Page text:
Poland calms waters with France over Iraq missile claims
WARSAW (AFP) Oct 04, 2003
Poland said Saturday a diplomatic incident sparked by an allegation that its troops in Iraq had found Franco-German missiles made this year, had been resolved, after receiving a strong rebuke from France.
Polish Prime Minister Leszek Miller told Polish television he had met French President Jacques Chirac during a summit of European leaders in Rome and that the matter was now closed.
"I met Mr Chirac twice during the intergovernmental conference," Miller said on the private TVN channel.
He said he had informed the French leader of a statement released earlier by Polish Defense Minister Jerzy Szmajdzinski deploring the allegation, and added: "We have recognised that the matter is closed."
Szmajdzinski said that he "deplored the indications concerning the date the missiles were produced," and promised an immediate and thorough investigation into the matter, but did not specifically deny the find.
"All information from the ministry spokesman concerning the seizure of Roland (short-range surface-to-air) missiles, as well as the information by the media relative to this affair were neither approved by the ministry nor by the chief-of-staff of the Polish military," he said in the statement.
The French president brushed off the allegation by the Polish defense ministry that a Polish patrol had found four Roland anti-aircraft missiles south of Baghdad, apparently manufactured this year.
"There cannot be any missiles there in 2003 because the missiles haven't been built for the past 15 years," Chirac said at an EU summit in Rome.
Chirac said Polish soldiers must "have been confused" about the find, which would have violated a UN weapons embargo against the former Iraqi leader Saddam Hussein, and should have checked their find more carefully before making the allegations.
He had a "friendly but firm" talk with the Polish prime minister attending a summit in Rome of European leaders on the future EU constitution about the issue, he added.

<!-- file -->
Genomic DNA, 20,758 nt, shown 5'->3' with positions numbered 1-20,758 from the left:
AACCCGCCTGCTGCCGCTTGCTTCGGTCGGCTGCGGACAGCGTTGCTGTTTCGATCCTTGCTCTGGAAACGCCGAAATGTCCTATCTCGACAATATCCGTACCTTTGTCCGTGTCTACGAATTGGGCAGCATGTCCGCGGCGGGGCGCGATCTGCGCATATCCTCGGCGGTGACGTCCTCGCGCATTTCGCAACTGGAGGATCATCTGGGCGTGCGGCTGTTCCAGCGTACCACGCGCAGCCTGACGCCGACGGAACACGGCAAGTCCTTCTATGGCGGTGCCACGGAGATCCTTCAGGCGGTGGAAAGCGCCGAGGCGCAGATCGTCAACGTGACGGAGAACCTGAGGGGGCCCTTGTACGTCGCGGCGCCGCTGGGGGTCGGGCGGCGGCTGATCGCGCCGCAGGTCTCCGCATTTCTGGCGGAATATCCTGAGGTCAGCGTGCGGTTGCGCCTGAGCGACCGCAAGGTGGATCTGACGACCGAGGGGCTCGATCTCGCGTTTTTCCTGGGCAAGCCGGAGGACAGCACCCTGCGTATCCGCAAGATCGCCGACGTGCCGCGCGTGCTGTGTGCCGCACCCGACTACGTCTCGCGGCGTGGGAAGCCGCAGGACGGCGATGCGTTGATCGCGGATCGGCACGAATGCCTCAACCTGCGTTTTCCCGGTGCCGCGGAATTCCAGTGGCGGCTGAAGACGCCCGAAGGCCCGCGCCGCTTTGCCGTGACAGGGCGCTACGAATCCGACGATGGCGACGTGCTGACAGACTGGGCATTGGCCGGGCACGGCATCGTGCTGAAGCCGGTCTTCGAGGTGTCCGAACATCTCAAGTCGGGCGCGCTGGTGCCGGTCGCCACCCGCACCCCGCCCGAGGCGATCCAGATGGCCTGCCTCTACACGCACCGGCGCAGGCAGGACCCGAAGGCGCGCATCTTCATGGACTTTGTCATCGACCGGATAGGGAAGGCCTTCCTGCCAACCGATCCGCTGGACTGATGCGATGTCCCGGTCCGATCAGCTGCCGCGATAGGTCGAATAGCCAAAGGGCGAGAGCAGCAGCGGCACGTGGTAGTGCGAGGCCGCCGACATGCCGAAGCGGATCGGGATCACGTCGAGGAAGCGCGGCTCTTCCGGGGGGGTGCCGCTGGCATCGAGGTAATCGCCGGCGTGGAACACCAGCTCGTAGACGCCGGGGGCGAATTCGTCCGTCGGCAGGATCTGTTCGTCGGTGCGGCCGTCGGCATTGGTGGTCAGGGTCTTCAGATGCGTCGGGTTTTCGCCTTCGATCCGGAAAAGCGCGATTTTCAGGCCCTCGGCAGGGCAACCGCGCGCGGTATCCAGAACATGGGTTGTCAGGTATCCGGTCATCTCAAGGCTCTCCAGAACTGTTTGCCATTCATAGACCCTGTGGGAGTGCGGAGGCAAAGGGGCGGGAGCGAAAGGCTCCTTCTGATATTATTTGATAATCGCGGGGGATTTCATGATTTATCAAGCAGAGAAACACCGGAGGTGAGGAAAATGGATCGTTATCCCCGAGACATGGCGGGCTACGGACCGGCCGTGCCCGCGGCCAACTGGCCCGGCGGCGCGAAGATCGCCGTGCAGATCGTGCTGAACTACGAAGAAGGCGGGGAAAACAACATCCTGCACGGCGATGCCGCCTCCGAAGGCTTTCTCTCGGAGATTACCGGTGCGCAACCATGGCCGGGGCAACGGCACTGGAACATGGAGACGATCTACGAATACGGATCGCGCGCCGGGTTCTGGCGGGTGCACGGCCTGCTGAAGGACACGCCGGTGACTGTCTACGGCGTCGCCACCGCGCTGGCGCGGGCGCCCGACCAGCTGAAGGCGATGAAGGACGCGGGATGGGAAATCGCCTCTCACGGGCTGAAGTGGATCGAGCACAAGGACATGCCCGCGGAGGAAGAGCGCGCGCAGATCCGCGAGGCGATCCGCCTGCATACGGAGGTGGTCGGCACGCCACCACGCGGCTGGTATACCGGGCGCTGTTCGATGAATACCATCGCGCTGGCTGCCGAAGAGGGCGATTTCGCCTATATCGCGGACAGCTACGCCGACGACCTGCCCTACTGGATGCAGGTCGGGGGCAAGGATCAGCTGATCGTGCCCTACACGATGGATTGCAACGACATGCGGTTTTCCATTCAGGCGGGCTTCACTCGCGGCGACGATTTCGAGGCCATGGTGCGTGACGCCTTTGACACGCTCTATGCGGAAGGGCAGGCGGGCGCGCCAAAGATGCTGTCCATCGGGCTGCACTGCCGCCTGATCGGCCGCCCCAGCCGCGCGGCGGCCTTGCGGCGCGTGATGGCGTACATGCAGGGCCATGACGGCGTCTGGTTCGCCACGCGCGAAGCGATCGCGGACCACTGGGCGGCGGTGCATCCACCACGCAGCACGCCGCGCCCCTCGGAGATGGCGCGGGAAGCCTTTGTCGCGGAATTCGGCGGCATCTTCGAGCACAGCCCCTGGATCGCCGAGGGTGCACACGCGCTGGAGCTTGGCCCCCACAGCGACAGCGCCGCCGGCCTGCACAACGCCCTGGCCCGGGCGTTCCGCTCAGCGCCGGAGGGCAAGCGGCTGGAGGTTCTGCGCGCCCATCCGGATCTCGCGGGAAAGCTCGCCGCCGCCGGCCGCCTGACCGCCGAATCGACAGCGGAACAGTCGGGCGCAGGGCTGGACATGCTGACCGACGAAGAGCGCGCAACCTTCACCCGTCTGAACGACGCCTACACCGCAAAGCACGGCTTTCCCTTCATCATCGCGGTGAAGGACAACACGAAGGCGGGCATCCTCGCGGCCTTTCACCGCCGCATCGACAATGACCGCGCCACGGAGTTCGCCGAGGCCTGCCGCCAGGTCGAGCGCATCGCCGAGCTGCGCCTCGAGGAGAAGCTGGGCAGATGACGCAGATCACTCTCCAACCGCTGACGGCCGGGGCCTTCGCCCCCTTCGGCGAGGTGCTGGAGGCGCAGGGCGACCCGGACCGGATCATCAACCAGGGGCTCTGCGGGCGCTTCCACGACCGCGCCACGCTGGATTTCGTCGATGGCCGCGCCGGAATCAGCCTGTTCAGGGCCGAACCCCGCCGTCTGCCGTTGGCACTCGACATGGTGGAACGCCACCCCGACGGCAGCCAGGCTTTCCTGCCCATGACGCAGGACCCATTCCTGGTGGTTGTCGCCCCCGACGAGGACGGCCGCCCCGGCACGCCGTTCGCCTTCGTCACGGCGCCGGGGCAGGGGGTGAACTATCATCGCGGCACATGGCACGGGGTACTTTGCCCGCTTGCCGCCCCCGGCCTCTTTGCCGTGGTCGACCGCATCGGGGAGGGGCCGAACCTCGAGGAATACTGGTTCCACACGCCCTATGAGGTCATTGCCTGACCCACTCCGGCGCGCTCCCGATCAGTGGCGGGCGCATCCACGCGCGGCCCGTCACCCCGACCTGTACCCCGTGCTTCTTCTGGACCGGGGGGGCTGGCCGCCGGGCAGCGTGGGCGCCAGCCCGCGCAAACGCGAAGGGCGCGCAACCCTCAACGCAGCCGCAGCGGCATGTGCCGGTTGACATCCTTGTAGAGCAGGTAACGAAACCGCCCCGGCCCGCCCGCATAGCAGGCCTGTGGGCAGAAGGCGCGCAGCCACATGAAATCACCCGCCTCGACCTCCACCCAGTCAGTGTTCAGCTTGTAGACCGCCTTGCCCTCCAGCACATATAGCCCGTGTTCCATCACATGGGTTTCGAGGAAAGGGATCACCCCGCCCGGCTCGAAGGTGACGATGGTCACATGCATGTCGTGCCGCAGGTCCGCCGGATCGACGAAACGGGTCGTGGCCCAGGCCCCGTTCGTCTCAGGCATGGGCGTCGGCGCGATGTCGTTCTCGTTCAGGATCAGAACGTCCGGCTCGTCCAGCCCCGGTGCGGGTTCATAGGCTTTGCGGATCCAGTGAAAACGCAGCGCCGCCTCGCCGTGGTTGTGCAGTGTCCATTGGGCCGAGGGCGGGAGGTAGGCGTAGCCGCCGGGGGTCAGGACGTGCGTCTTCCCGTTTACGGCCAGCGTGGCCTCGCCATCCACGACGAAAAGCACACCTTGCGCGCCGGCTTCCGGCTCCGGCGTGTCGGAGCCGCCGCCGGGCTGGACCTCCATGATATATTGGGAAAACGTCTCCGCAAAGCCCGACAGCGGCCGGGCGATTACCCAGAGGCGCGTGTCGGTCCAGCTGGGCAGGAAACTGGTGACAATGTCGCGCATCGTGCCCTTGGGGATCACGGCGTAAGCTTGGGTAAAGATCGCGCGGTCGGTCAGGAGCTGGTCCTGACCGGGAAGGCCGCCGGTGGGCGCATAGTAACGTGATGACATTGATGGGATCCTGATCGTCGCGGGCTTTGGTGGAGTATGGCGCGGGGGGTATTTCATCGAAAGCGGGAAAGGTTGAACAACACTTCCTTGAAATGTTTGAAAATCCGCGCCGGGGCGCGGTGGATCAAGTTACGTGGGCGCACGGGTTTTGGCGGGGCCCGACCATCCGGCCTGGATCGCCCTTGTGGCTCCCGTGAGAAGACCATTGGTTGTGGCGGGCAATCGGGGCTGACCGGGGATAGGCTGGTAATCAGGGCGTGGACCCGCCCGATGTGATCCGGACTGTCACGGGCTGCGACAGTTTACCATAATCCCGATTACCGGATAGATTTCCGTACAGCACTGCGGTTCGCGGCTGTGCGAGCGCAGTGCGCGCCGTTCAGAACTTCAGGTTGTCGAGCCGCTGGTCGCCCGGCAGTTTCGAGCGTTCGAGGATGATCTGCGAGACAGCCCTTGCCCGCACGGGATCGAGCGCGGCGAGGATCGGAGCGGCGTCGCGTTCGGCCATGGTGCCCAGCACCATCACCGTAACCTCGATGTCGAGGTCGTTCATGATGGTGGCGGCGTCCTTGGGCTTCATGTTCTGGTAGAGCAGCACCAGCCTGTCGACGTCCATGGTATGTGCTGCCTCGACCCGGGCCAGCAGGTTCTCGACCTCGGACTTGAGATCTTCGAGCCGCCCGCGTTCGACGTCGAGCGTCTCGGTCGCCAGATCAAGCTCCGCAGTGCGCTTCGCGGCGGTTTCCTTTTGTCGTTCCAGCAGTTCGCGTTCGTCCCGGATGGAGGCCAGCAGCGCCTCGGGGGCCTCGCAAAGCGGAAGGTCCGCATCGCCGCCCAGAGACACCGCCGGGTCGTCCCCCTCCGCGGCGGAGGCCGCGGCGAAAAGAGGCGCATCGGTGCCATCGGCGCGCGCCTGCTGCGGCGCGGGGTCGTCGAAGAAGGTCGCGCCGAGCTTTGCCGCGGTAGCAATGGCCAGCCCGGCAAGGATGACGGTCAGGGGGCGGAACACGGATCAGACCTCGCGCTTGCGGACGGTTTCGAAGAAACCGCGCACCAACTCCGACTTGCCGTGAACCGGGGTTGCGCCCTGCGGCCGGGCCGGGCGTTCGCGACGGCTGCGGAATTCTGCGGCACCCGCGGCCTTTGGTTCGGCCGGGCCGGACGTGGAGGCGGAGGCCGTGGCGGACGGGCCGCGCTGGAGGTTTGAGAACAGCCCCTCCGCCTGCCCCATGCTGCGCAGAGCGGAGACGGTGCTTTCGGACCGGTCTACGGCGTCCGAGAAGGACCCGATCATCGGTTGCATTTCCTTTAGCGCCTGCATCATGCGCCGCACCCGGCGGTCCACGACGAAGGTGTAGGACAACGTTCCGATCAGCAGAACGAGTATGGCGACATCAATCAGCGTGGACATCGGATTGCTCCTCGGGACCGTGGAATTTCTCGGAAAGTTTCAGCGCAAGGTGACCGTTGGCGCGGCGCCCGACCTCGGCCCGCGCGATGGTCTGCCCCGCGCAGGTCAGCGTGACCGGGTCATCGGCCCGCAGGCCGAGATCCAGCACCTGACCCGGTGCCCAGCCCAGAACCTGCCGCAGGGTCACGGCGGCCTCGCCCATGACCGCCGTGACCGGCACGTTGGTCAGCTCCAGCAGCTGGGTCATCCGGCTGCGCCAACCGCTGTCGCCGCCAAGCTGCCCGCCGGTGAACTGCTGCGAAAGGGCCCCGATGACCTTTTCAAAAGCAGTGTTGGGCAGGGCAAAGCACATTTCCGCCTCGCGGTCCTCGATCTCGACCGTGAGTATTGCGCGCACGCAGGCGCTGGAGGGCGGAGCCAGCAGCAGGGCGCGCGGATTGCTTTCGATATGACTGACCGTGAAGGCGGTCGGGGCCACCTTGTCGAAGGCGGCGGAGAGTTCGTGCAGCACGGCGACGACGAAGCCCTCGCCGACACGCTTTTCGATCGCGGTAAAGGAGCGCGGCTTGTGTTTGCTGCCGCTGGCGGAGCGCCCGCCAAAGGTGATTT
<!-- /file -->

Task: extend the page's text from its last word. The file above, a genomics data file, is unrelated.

Iraqi police notified the Polish troops of the missiles, and "on October 1, we seized four Roland missiles bearing French markings, made in 2003, in a house near Al-Hillah", south of Baghdad, defense ministry spokesman Eugeniusz Mleczak said earlier.
In Paris, the French foreign ministry also denied the allegations by the Polish defense ministry, saying they were based upon "erroneous information."
Paris had not "authorized the supply, including spare parts (of weapons material) to Iraq after July 1990," once international sanctions were slapped on Baghdad in response to its invasion of Kuwait, a spokesman said.
"France has applied a strict arms embargo since then," Herve Ladsous said in a statement.
While France, along with other western countries, had exported weapons to Iraq during the 1970s and 1980s -- including the Roland 1 and Roland 2 missiles and missile systems -- the Roland 3 was "never exported to Iraq."
He added that both Roland 2 and 3 missiles had respectively not been manufactured since 1988 and 1993.
France was strongly opposed to the US-led war in Iraq, while Poland supported the American and British campaign to oust president Saddam Hussein. Last month it took over the command of some 9,000 troops as part of a stabilisation force patrolling a large portion of central and southern Iraq.
The Roland air defense short-range missile system was produced by a Franco-German consortium known as Euromissile, based just outside Paris, according to French and German defense websites.
Euromissile was originally set up by Aerospatiale-Matra of France and DaimlerChrysler Aerospace of Germany, now a subsidiary of the European Aeronautic Defense and Space company, or EADS.